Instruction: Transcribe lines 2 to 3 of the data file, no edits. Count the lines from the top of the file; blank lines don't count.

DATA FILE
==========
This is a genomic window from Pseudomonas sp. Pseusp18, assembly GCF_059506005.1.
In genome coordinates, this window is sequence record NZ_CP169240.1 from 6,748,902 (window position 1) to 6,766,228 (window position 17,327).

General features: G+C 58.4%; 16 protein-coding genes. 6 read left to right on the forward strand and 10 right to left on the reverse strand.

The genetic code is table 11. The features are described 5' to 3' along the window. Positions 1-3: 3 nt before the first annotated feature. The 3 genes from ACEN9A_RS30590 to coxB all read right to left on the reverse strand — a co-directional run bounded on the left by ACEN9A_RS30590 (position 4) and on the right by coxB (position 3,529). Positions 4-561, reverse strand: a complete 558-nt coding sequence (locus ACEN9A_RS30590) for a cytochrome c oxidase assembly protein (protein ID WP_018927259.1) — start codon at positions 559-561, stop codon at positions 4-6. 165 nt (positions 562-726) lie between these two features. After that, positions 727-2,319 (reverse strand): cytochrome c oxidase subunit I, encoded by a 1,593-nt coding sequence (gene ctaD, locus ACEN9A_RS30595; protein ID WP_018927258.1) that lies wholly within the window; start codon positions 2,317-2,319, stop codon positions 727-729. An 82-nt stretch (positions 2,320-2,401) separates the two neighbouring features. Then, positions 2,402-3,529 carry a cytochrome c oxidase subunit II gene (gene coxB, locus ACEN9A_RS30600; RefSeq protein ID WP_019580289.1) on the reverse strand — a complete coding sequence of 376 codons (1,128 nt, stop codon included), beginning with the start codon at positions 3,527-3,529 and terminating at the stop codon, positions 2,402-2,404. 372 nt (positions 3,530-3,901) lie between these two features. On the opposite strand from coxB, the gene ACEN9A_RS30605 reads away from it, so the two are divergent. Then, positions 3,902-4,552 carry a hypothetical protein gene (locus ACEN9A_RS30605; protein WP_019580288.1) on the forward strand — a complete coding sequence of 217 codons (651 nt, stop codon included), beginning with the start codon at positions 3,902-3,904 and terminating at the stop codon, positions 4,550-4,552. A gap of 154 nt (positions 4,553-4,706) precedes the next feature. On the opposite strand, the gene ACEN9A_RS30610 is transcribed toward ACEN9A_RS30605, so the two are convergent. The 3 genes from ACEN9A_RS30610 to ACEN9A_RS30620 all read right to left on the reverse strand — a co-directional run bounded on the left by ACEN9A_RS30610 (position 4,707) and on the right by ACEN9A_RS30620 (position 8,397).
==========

In genome coordinates, this window is sequence record NZ_CP169240.1 from 6,748,902 (window position 1) to 6,766,228 (window position 17,327).

General features: G+C 58.4%; 16 protein-coding genes. 6 read left to right on the forward strand and 10 right to left on the reverse strand.